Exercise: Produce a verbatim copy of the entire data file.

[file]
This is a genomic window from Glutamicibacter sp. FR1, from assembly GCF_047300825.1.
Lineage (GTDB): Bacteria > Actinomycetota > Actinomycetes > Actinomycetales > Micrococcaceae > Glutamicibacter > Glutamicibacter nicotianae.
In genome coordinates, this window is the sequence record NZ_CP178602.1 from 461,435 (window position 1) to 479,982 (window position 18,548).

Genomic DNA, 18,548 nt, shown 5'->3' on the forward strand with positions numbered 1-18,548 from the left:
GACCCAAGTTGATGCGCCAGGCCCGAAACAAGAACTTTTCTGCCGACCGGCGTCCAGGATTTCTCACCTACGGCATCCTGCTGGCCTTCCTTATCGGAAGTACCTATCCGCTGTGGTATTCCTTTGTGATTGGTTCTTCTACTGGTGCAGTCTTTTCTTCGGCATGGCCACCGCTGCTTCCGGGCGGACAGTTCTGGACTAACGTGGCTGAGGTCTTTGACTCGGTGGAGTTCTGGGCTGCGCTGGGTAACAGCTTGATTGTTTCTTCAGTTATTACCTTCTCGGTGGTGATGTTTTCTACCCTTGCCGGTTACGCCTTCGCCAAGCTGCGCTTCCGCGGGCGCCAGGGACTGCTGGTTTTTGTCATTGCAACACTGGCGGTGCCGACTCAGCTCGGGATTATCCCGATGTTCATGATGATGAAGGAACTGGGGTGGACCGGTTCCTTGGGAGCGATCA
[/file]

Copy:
This is a genomic window from Glutamicibacter sp. FR1, from assembly GCF_047300825.1.
Lineage (GTDB): Bacteria > Actinomycetota > Actinomycetes > Actinomycetales > Micrococcaceae > Glutamicibacter > Glutamicibacter nicotianae.
In genome coordinates, this window is the sequence record NZ_CP178602.1 from 461,435 (window position 1) to 479,982 (window position 18,548).

Genomic DNA, 18,548 nt, shown 5'->3' on the forward strand with positions numbered 1-18,548 from the left:
GACCCAAGTTGATGCGCCAGGCCCGAAACAAGAACTTTTCTGCCGACCGGCGTCCAGGATTTCTCACCTACGGCATCCTGCTGGCCTTCCTTATCGGAAGTACCTATCCGCTGTGGTATTCCTTTGTGATTGGTTCTTCTACTGGTGCAGTCTTTTCTTCGGCATGGCCACCGCTGCTTCCGGGCGGACAGTTCTGGACTAACGTGGCTGAGGTCTTTGACTCGGTGGAGTTCTGGGCTGCGCTGGGTAACAGCTTGATTGTTTCTTCAGTTATTACCTTCTCGGTGGTGATGTTTTCTACCCTTGCCGGTTACGCCTTCGCCAAGCTGCGCTTCCGCGGGCGCCAGGGACTGCTGGTTTTTGTCATTGCAACACTGGCGGTGCCGACTCAGCTCGGGATTATCCCGATGTTCATGATGATGAAGGAACTGGGGTGGACCGGTTCCTTGGGAGCGATCA